Initial Operational Capability (IOC):
Also Known As: HELLAS-A, HELLAS-W and MilOWS
Parent System: HELLAS
Initial Operational Capability (IOC): 2001
Total Production: ?
Description: HELLAS is an helicopter-mounted obstacle warning system developed by EADS for rotary-wing aircraft enhanced flight safety. HELLAS-W Helicopter Laser Radar Warning is placed under the aircraft's nose and can be fitted with an optional video camera. In addition to some cockpit hardware supporting visual and acoustic warning signals, HELLAS can be fitted with an LCD to show up obstacle imagery provided by the optional camera. The primary obstacles detected by HELLAS are wind power generators, trees, high voltage transmission lines and other wires that cannot be seen easily by the pilot.
HELLAS emits a laser beam, which is not harmful to the human eye, that scans the surroundings to detect thin wire at great distances and with high precision. When an obstacle has been detected HELLAS displays visual and acoustic signals to warn the pilot in order to take evasive actions. Operations at low altitude, in poor visibility and/or landing in unknown terrain are the cases for what HELLAS enhances flight safety. The primary market for HELLAS is the commercial helicopter segment.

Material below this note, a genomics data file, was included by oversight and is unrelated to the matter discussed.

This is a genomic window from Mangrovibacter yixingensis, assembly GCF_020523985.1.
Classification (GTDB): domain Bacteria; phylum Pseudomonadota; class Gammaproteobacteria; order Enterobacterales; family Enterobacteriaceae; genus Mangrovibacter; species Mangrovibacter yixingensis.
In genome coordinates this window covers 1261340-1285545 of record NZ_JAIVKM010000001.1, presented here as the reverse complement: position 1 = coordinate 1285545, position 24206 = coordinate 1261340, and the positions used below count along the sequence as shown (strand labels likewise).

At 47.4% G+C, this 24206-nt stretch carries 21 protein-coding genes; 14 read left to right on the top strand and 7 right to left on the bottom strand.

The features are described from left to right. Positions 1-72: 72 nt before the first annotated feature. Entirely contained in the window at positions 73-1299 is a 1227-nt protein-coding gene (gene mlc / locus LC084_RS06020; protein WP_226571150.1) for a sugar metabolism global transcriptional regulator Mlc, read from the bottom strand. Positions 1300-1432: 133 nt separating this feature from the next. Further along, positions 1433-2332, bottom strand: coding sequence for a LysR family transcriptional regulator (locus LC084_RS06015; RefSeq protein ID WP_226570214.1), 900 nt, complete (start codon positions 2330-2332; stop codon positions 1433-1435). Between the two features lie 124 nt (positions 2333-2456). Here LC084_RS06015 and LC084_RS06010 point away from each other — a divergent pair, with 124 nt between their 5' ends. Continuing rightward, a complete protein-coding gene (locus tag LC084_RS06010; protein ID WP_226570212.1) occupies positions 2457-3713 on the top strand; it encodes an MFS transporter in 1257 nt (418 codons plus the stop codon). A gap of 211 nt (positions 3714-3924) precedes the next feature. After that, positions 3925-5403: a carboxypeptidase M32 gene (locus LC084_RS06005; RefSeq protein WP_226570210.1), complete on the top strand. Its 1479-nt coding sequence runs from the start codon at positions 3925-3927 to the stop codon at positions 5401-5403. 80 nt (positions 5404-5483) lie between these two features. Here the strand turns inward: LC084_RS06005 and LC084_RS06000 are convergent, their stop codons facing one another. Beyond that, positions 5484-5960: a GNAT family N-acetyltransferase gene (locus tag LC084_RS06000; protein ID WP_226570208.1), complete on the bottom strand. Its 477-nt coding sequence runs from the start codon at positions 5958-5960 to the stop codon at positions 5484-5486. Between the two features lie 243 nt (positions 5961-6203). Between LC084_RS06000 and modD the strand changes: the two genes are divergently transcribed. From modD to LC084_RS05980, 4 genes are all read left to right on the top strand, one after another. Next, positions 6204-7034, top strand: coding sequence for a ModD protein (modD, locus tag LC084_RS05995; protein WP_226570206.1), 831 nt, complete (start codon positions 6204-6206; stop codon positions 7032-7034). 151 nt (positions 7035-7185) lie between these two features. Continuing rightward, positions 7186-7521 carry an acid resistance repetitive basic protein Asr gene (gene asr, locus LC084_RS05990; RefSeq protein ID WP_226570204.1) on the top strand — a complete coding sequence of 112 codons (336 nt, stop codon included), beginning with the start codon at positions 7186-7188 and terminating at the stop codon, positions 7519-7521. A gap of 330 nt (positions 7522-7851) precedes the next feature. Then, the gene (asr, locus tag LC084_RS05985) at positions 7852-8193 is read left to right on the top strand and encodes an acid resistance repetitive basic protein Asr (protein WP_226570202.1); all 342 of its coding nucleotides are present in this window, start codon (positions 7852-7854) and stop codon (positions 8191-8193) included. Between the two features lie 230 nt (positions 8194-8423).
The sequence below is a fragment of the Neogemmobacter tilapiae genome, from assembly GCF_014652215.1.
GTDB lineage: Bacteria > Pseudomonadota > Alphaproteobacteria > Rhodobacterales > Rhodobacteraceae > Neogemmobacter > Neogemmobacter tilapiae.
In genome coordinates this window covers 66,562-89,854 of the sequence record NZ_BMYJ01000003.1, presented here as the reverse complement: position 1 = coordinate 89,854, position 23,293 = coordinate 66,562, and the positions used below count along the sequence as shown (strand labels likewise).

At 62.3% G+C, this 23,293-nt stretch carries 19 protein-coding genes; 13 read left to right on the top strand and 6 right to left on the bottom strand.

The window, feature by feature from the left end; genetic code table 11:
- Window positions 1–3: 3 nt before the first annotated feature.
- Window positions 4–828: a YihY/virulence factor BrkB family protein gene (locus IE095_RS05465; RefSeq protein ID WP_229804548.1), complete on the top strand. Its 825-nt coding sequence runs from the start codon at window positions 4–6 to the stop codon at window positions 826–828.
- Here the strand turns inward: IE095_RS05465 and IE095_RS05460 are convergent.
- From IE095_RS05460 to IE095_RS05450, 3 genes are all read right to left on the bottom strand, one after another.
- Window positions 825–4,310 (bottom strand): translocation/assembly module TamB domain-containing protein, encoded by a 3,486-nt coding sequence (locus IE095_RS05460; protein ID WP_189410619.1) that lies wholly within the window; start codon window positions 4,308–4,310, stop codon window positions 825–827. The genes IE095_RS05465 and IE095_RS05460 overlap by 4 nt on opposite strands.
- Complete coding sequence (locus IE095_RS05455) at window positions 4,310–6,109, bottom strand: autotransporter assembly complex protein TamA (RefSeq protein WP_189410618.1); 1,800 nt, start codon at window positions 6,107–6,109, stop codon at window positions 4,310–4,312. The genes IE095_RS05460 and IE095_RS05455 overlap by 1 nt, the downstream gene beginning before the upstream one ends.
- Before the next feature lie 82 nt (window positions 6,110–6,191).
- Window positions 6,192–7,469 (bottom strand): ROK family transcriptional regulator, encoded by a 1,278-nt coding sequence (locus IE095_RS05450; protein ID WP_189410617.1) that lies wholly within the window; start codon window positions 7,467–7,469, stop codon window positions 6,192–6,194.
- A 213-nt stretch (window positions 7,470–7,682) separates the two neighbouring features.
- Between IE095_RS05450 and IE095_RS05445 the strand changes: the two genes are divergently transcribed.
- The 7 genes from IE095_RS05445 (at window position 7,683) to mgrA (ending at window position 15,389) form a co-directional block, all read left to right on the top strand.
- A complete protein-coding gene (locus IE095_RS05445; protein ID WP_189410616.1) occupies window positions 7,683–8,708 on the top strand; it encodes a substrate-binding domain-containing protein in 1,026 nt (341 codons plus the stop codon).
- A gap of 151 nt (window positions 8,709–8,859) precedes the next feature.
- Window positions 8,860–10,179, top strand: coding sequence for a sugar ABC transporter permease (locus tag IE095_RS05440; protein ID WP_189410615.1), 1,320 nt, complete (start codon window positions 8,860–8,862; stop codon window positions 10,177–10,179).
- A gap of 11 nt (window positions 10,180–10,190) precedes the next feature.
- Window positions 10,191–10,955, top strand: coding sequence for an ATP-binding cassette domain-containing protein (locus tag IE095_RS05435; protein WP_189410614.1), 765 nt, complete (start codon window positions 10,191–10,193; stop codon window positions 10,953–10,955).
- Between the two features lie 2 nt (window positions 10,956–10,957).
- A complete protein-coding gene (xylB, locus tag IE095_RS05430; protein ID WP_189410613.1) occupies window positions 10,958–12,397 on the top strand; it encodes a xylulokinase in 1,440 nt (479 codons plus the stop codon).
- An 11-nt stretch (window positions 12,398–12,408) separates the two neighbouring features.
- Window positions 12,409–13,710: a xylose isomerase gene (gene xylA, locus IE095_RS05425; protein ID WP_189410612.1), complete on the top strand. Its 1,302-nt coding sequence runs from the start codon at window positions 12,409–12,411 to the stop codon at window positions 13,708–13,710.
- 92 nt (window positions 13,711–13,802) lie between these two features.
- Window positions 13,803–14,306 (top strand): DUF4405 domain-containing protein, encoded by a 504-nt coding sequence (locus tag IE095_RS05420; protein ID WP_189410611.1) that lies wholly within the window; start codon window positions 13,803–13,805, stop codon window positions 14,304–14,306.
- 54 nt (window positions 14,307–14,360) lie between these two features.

EADS cleared HELLAS-W (-Warning) for operational use in September 2001 with the German Border Guard as the launch customer for its EC 135 and ED 155 helicopter fleet. The German Border Guard ordered 25 such systems with deliveries completed in 2002. In November 2001, the US Army selected HELLAS to undergo testing on the Apache, Chinook and BlackHawk helicopters. In August 2005, the Royal Thai Air Force received two Bell 412 EP VIP transport helicopters equipped with obstacle avoidance system HELLAS. To date, HELLAS has been successfully integrated onto UH-1D, CH-53, BK 117, EC 135, EC 145, EC 155 and Bell 412 rotary wing aircraft.
HELLAS-A (-Awareness) obstacle warning system is being developed to provide enhanced performance for the German Armed Forces NH90 tactical military transport helicopters. In late 2005, the US Special Operations Command (USSOCOM) was also evaluating HELLAS-A for potential application on rotary wing aircraft.
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